Lodash - _.invert() method unexpected result


#1

Hello, recently i have been doing the Lodash project under web development. there is however 1 method that still confuses me and it is the ._invert() method. basically, the terminal claims that i have successfully passed all tests for the method (shown in the image below in bash) however, my output is shown as: { originalValue: 'd' } instead of what i though would be something more along the lines of: { 1: a'}. It appears as my originalValue variable does not display the object key and instead displays itself. I have a feeling that a fix for this is blatantly obvious, and i apologise if so, but is this output as expected, or am i doing something wrong? Any help is greatly appreciated, Thank you.

My code + output (visual studio code editor)


#2

Tests can only show that no bug was found, not that there is a lack of bugs.
Some tests are better than others. This one is extremely limited. It does for example not test if your result is === to the expected outcome, and its input only has one key-value pair. It only inspects two very specific things. The descriptions printed don’t match what it tests.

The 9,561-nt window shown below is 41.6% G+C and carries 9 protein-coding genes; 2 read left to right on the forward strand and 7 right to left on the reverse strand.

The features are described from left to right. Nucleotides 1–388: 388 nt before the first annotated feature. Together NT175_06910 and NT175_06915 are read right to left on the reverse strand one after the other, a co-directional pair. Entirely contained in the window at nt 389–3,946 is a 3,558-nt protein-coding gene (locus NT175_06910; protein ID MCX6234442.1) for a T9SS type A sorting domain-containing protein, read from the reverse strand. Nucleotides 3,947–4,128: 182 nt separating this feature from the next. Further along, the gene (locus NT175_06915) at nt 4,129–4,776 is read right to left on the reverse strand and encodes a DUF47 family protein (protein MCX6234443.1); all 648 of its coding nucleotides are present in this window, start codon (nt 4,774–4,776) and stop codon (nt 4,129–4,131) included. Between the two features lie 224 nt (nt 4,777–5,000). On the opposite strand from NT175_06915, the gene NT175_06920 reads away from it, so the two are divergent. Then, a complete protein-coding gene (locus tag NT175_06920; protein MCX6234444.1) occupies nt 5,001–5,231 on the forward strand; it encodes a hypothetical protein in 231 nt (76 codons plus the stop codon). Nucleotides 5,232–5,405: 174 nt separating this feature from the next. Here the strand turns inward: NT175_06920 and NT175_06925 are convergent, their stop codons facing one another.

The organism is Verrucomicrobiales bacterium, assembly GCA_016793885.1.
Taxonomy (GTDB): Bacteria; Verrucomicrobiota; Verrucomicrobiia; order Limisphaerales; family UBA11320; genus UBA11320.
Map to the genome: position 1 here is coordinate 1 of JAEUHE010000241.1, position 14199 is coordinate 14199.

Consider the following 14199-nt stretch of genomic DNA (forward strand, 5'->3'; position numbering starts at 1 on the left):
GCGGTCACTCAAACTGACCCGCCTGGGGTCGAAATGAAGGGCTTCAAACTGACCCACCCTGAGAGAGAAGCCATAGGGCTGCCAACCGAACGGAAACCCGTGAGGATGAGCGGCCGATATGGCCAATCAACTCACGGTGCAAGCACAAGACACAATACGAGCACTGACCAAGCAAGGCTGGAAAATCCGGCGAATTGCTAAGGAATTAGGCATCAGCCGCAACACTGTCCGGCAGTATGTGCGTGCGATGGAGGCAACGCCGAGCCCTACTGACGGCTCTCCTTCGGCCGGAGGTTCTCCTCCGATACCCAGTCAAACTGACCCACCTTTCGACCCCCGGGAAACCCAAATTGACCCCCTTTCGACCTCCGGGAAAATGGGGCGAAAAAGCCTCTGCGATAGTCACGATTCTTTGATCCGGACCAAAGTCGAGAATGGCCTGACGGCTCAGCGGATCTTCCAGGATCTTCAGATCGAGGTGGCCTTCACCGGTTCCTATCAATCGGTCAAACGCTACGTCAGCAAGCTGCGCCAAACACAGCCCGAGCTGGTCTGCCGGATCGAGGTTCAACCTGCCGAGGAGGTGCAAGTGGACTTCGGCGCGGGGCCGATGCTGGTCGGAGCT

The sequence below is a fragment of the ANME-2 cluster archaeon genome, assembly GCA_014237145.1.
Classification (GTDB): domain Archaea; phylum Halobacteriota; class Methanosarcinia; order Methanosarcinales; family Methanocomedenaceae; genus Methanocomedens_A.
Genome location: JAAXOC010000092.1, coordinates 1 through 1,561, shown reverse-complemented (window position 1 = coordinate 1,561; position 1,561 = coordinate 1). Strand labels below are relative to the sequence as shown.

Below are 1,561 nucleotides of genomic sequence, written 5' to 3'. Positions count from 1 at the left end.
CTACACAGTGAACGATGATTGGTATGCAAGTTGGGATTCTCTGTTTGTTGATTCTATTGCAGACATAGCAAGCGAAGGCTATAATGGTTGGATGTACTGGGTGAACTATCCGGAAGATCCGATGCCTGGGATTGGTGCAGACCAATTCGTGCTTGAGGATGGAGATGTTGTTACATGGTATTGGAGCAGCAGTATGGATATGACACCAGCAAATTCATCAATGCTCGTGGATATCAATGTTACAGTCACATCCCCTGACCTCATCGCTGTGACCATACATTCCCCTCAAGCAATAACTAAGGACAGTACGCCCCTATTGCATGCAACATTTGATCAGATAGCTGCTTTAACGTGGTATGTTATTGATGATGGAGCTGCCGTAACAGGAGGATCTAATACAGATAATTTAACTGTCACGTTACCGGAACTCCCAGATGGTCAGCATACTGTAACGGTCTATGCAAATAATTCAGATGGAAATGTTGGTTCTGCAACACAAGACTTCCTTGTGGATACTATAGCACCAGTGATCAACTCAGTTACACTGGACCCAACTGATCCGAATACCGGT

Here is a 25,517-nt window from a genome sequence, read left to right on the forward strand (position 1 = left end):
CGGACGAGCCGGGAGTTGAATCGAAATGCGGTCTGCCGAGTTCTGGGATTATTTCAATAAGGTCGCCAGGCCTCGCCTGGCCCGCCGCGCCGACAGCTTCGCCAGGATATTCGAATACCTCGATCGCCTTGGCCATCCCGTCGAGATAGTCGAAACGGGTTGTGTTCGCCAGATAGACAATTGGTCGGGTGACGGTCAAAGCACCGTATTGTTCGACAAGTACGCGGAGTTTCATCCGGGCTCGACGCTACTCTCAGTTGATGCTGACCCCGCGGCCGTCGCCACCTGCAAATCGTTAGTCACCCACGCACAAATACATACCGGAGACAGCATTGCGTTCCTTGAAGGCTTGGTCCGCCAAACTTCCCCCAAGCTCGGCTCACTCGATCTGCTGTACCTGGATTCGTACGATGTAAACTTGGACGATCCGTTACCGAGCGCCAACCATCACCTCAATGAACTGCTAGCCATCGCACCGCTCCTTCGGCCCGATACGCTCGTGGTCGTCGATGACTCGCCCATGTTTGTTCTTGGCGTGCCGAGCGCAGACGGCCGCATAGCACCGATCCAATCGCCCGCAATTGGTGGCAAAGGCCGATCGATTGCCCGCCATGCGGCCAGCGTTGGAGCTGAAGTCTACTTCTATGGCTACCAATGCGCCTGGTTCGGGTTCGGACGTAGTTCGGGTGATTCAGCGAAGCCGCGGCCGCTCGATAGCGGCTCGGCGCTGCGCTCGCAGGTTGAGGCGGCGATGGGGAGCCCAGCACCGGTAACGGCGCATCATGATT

It’s not a display issue, no. You’re discarding the original value, and replacing it with that literal string.
There’s another bug too, which will become apparent if you test your function with an object containing more than one key-value pair.


#3

This is the problem I have run into. I can see that on each iteration is inverting the pairs through an internal console.log but when I log what should be the finished object I am only left with a single inverted key:value pair. How do I get it to add a new key:value pair to the new object on each iteration instead of overwriting the one and only pair?


#4

Found a partial fix? I now end up with a full object but the key:value pairs are in an unexpected order…

for (let key in obj) {
const originalValue = obj[key];
newObj[originalValue] = key;
console.log(newObj); //Added to show step by step inversions
}
return newObj;
}


#5

Not until recently did Python begin to index insertion order of items in a dictionary. If you are running this code in Python 3.5 or earlier, there is no order to how dictionaries are polled.


#6

I’m in Javascript. I guess the order of the key:value pairs doesn’t matter as they are accessed via the key VS a position in an array. Are there scenarios where it might matter?


#7

I have no idea how that post ended up here. It was a reply to an entirely different topic. Now I’m rather vexed as to whom I am replying.


#8

Interesting. Well, the random response lead me down a thought path to the info I needed so thanks none the less!